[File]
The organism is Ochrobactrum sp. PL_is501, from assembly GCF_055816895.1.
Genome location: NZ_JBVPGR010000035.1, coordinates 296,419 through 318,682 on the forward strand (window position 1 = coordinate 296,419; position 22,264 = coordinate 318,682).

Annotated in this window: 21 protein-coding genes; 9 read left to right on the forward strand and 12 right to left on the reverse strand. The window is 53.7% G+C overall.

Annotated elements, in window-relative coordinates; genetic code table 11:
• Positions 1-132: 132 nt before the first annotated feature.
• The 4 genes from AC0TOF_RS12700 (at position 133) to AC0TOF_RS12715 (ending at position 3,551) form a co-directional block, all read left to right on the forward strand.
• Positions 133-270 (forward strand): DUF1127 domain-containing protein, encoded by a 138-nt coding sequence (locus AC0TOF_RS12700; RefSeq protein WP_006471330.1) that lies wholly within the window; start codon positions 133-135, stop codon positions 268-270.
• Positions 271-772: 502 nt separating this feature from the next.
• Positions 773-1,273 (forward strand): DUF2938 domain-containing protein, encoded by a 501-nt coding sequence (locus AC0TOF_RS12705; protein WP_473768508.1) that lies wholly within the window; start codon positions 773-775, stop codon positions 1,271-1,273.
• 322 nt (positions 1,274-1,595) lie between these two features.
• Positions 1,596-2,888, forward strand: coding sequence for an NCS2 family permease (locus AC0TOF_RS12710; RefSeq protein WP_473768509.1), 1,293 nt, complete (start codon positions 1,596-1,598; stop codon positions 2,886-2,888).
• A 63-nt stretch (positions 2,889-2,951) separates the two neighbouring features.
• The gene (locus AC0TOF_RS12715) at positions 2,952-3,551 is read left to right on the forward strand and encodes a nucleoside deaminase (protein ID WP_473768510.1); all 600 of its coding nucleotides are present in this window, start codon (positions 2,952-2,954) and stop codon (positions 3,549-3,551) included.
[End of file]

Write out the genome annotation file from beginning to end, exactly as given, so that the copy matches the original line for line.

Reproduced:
The organism is Ochrobactrum sp. PL_is501, from assembly GCF_055816895.1.
Genome location: NZ_JBVPGR010000035.1, coordinates 296,419 through 318,682 on the forward strand (window position 1 = coordinate 296,419; position 22,264 = coordinate 318,682).

Annotated in this window: 21 protein-coding genes; 9 read left to right on the forward strand and 12 right to left on the reverse strand. The window is 53.7% G+C overall.

Annotated elements, in window-relative coordinates; genetic code table 11:
• Positions 1-132: 132 nt before the first annotated feature.
• The 4 genes from AC0TOF_RS12700 (at position 133) to AC0TOF_RS12715 (ending at position 3,551) form a co-directional block, all read left to right on the forward strand.
• Positions 133-270 (forward strand): DUF1127 domain-containing protein, encoded by a 138-nt coding sequence (locus AC0TOF_RS12700; RefSeq protein WP_006471330.1) that lies wholly within the window; start codon positions 133-135, stop codon positions 268-270.
• Positions 271-772: 502 nt separating this feature from the next.
• Positions 773-1,273 (forward strand): DUF2938 domain-containing protein, encoded by a 501-nt coding sequence (locus AC0TOF_RS12705; protein WP_473768508.1) that lies wholly within the window; start codon positions 773-775, stop codon positions 1,271-1,273.
• 322 nt (positions 1,274-1,595) lie between these two features.
• Positions 1,596-2,888, forward strand: coding sequence for an NCS2 family permease (locus AC0TOF_RS12710; RefSeq protein WP_473768509.1), 1,293 nt, complete (start codon positions 1,596-1,598; stop codon positions 2,886-2,888).
• A 63-nt stretch (positions 2,889-2,951) separates the two neighbouring features.
• The gene (locus AC0TOF_RS12715) at positions 2,952-3,551 is read left to right on the forward strand and encodes a nucleoside deaminase (protein ID WP_473768510.1); all 600 of its coding nucleotides are present in this window, start codon (positions 2,952-2,954) and stop codon (positions 3,549-3,551) included.